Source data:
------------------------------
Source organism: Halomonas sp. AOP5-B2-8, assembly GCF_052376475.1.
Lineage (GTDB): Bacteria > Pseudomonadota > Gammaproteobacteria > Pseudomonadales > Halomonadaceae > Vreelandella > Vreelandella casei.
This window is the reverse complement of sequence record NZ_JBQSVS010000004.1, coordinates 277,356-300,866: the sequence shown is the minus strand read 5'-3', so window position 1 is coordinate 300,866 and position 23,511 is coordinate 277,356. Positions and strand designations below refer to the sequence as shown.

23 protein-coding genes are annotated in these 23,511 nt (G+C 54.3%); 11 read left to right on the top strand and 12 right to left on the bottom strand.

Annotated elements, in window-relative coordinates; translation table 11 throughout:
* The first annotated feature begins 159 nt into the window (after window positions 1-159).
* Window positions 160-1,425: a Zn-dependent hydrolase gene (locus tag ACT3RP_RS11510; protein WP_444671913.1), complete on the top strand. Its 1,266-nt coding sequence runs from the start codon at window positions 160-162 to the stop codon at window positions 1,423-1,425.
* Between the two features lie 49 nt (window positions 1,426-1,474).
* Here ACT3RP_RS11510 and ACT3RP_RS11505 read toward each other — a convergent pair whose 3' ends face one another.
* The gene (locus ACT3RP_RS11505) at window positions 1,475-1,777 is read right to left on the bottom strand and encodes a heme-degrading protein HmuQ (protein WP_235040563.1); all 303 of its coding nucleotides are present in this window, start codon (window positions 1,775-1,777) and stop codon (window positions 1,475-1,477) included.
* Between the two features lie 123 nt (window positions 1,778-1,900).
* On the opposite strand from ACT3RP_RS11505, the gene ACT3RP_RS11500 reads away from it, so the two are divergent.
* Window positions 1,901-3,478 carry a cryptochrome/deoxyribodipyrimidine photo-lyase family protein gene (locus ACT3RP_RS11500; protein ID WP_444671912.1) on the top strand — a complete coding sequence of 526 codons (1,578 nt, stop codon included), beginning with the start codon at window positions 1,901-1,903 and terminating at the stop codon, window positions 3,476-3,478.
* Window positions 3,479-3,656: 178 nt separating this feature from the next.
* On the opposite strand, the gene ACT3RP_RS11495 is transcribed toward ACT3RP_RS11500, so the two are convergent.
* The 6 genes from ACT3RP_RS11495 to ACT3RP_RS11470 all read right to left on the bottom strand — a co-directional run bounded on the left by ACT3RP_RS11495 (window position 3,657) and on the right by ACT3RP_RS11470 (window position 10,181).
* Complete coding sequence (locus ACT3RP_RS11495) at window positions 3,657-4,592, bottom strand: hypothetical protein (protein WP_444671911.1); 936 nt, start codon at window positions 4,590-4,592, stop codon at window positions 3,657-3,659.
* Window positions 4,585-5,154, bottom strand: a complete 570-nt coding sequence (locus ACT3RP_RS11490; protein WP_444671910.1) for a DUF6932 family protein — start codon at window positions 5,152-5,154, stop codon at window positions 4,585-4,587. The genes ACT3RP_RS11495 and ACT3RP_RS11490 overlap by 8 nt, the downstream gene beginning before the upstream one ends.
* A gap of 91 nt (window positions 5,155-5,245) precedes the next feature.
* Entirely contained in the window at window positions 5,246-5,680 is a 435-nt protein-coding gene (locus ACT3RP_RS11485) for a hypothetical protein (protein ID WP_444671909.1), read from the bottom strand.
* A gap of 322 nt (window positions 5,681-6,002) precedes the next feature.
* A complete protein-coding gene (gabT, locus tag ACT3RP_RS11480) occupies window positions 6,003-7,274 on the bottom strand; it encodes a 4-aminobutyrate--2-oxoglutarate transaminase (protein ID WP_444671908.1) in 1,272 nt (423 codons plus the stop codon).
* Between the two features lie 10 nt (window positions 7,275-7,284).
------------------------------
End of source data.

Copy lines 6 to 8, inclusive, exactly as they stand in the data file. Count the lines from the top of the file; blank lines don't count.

* The first annotated feature begins 159 nt into the window (after window positions 1-159).
* Window positions 160-1,425: a Zn-dependent hydrolase gene (locus tag ACT3RP_RS11510; protein WP_444671913.1), complete on the top strand. Its 1,266-nt coding sequence runs from the start codon at window positions 160-162 to the stop codon at window positions 1,423-1,425.
* Between the two features lie 49 nt (window positions 1,426-1,474).